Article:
(Host) Senator Bernie Sanders says the United States needs to develop an exit strategy for its involvement in Afghanistan.
Sanders says he’s concerned that the country will "get bogged down in a quagmire" in Afghanistan and he says sending more U.S. troops isn’t an appropriate option at this time.
VPRs Bob Kinzel reports.
(Kinzel) The issue of sending more troops to Afghanistan became a major concern this week when the chief U.S. military commander in Afghanistan, General Stanley McChrystal, stated that he believed the United States would lose its war effort unless additional troops are deployed.
Senator Bernie Sanders was not impressed by the General’s analysis:
(Sanders) "I don’t know what winning or losing means when we’re not clear about what our goals are and what our exit strategy is…and it’s a little bit more complicated than just saying’ let’s send more troops, let’s send more troops. Let’s have no exit strategy, let’s have no clear goals of what we want to accomplish.’ So I wasn’t overly impressed with by the general’s statement."
(Kinzel) By mid week, the Obama Administration signaled that it wants to reconsider its options in Afghanistan including a plan proposed by Vice President Biden to scale back the number of U.S. troops, to accelerate the training of Afghan security forces and to concentrate on defeating al-queada operatives in Pakistan.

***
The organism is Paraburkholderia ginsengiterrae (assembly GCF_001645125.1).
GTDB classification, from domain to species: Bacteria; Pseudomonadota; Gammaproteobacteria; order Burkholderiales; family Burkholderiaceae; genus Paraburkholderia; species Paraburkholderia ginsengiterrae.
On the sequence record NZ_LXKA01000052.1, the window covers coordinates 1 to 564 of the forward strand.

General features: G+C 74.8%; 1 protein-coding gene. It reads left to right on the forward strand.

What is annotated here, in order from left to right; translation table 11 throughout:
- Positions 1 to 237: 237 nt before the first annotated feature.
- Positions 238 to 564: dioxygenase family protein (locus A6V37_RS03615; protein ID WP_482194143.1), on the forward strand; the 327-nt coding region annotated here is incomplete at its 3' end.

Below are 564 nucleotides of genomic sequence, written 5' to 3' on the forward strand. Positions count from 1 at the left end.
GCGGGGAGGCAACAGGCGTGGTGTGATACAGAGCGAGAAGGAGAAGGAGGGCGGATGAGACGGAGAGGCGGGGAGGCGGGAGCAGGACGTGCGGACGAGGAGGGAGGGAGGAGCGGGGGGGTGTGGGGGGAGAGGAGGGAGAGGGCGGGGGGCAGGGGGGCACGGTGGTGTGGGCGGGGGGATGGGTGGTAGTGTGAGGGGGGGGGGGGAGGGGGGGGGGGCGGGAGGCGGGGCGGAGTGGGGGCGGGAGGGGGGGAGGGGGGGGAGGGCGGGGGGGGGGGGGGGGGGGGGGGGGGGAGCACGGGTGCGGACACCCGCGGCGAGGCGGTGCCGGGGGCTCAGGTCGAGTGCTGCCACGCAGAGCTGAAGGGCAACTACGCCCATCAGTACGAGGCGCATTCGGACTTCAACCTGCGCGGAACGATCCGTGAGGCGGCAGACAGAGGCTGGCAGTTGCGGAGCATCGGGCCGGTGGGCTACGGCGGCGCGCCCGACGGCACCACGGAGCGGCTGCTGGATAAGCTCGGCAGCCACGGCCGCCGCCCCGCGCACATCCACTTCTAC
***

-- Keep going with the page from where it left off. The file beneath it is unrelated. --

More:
Sanders says it’s a promising approach:
(Sanders) "I fear very, very much that after 8 years of the war in Afghanistan if our only option is to send more and more troops we can get bogged down in a quagmire which is going to take more and more lives and billions and billions of more dollars and I think we need to do some alternative thinking and I’m pleased to hear that the President apparently is reevaluating his former position on Afghanistan and is looking at different options."
(Kinzel) And Sanders says the time has come for Congress to engage in a serious discussion about this country’s long term goals in Afghanistan:
(Sanders) "How more years should we stay there? What is the best way to support the legitimate and honest forces in Afghanistan in taking on the Taliban? How do you relate to Pakistan in making sure that we deal with al-queada, which is now congregating not in Afghanistan but in Pakistan? Those are some of the issues that we’ve got to think of."
(Kinzel) A contingent of roughly 1500 Vermont National Guard troops is scheduled to be deployed to Afghanistan at the beginning of 2010.
For VPR News, I’m Bob Kinzel in Montpelier.